Doubt over Sciandri for Olympics

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The Independent Online
There were doubts yesterday about the British Olympic selection Max Sciandri completing the Tour de France because of a knee injury. With the Atlanta road race only three weeks away, his team manager, Doug Dailey, will be joining the worriers.

As the riders took a day off yesterday in the mountain resort of Gap, Sciandri could not train with his Motorola team-mates. He injured a muscle behind his left knee on Tuesday, and yesterday stayed in bed. "Maybe 24 hours will make a difference, but it is not looking good," Motorola's general manager, Jim Ochowicz, said.

Lashed by rain, snow and high winds in the first 11 days, 45 riders have already quit, more than the total loss in several recent Tours. Now that the sun is out, the Tour contenders are steeling themselves. When will the Spanish storm break, and can the Tour leader, Bjarne Riis, ride it out?

Yesterday's rest day turned inquisition as the media's tour d'hotel went from one resting place to the next, seeking the answer. "If I don't have an off-day I can win," Riis said. "I feel strong enough, and for the first time I have a whole team working for me." The Dane is the team leader of Deutsche Telekom, who spotted his potential when Riis was third last year after Yevgeny Berzin, who was then his team leader, pulled out of the Gewiss squad because of bronchitis.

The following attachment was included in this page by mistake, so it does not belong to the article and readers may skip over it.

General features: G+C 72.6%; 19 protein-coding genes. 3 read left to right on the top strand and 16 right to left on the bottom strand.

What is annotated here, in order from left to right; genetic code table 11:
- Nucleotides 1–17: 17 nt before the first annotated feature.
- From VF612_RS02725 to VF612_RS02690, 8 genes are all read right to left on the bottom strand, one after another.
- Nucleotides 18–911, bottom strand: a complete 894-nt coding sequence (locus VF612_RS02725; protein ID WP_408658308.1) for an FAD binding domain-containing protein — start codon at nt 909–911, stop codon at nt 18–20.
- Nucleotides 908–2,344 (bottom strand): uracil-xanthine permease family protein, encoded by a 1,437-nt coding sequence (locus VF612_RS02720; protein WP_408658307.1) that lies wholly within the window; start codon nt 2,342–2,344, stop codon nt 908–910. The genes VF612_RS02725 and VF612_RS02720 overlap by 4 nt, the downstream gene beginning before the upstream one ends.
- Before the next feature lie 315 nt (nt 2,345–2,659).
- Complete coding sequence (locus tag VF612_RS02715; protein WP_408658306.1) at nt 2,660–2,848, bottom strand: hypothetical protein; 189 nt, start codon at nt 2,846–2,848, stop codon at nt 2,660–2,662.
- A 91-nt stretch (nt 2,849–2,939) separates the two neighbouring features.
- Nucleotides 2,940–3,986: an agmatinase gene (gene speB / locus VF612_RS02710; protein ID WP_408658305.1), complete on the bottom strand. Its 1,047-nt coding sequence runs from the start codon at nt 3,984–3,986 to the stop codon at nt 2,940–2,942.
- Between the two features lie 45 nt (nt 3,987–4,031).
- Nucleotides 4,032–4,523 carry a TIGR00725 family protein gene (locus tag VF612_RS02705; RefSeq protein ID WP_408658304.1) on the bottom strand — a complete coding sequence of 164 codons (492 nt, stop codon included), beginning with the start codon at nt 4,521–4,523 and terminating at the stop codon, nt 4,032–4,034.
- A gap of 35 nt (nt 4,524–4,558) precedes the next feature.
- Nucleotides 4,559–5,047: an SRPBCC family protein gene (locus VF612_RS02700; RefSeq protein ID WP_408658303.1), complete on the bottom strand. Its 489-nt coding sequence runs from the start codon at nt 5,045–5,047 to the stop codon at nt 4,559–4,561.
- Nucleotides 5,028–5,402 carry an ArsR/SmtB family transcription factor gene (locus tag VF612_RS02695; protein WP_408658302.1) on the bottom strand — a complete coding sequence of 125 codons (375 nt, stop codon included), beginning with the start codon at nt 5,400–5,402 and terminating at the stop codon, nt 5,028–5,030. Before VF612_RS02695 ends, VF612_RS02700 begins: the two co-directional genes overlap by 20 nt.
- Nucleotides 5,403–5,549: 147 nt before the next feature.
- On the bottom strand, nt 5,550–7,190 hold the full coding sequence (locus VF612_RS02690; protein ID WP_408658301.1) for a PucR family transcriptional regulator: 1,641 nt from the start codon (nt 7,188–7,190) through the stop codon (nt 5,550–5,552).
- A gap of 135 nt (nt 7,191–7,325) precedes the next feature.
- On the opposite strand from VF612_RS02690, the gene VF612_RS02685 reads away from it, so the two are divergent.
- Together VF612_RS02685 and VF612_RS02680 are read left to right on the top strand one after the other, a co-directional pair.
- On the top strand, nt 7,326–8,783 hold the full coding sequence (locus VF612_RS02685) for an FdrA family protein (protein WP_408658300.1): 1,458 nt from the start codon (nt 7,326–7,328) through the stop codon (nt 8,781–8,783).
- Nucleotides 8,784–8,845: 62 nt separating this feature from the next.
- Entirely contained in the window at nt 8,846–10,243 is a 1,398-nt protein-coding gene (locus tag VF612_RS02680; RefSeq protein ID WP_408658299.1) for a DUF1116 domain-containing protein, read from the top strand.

Everyone was wondering what Miguel Indurain had to do to clear his 4min 38sec deficit. "He must attack sometime," Tony Rominger said. "There are seven people ahead of him, and five who might crack." The Swiss rider is one of the seven, lying third, 53sec behind Riis and 13sec away from the second-placed Yevgeny Berzin. He did not name names. "I don't see Berzin as dangerous in the mountains but Riis is a different matter. He has surprised me a lot. In the Dauphine Libere race he was not brilliant, and now he is attacking at will."

Indurain hopes he has the solution to taking that record sixth yellow jersey. "I still think I can win, and so does my team," he said. "But I will have to work hard for it. Four minutes is a lot to make up in one go, but others will have to attack and I will try to take advantage of their efforts." Ten days away is a 63-kilometre time trial at St Emilion, and Spain's hero wants to start it with his deficit reduced to seconds. The next day he is due to ride into Paris clad in yellow.

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